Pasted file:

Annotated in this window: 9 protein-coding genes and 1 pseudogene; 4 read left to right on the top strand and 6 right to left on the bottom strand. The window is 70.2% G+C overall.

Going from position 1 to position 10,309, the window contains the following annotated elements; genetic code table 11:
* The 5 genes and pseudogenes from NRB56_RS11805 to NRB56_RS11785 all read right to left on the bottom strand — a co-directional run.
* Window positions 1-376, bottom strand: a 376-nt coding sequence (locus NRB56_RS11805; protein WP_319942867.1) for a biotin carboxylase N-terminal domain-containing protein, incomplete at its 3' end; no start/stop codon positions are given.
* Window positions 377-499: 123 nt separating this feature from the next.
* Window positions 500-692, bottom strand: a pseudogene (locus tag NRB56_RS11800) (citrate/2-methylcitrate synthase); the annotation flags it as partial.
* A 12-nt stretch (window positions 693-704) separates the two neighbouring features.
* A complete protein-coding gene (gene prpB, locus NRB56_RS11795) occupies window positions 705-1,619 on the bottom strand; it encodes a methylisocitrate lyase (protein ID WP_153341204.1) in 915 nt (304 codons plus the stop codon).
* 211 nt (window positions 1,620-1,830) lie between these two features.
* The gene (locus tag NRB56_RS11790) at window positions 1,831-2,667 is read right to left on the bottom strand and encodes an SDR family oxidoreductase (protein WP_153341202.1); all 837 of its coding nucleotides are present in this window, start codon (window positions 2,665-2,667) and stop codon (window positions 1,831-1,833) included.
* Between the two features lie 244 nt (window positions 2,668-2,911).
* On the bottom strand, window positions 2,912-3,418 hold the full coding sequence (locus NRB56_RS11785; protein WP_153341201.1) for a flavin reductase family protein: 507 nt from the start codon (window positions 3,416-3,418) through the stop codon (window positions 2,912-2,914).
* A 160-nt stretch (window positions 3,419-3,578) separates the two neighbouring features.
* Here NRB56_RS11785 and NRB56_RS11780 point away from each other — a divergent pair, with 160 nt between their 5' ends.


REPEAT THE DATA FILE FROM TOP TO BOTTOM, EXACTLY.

Annotated in this window: 9 protein-coding genes and 1 pseudogene; 4 read left to right on the top strand and 6 right to left on the bottom strand. The window is 70.2% G+C overall.

Going from position 1 to position 10,309, the window contains the following annotated elements; genetic code table 11:
* The 5 genes and pseudogenes from NRB56_RS11805 to NRB56_RS11785 all read right to left on the bottom strand — a co-directional run.
* Window positions 1-376, bottom strand: a 376-nt coding sequence (locus NRB56_RS11805; protein WP_319942867.1) for a biotin carboxylase N-terminal domain-containing protein, incomplete at its 3' end; no start/stop codon positions are given.
* Window positions 377-499: 123 nt separating this feature from the next.
* Window positions 500-692, bottom strand: a pseudogene (locus tag NRB56_RS11800) (citrate/2-methylcitrate synthase); the annotation flags it as partial.
* A 12-nt stretch (window positions 693-704) separates the two neighbouring features.
* A complete protein-coding gene (gene prpB, locus NRB56_RS11795) occupies window positions 705-1,619 on the bottom strand; it encodes a methylisocitrate lyase (protein ID WP_153341204.1) in 915 nt (304 codons plus the stop codon).
* 211 nt (window positions 1,620-1,830) lie between these two features.
* The gene (locus tag NRB56_RS11790) at window positions 1,831-2,667 is read right to left on the bottom strand and encodes an SDR family oxidoreductase (protein WP_153341202.1); all 837 of its coding nucleotides are present in this window, start codon (window positions 2,665-2,667) and stop codon (window positions 1,831-1,833) included.
* Between the two features lie 244 nt (window positions 2,668-2,911).
* On the bottom strand, window positions 2,912-3,418 hold the full coding sequence (locus NRB56_RS11785; protein WP_153341201.1) for a flavin reductase family protein: 507 nt from the start codon (window positions 3,416-3,418) through the stop codon (window positions 2,912-2,914).
* A 160-nt stretch (window positions 3,419-3,578) separates the two neighbouring features.
* Here NRB56_RS11785 and NRB56_RS11780 point away from each other — a divergent pair, with 160 nt between their 5' ends.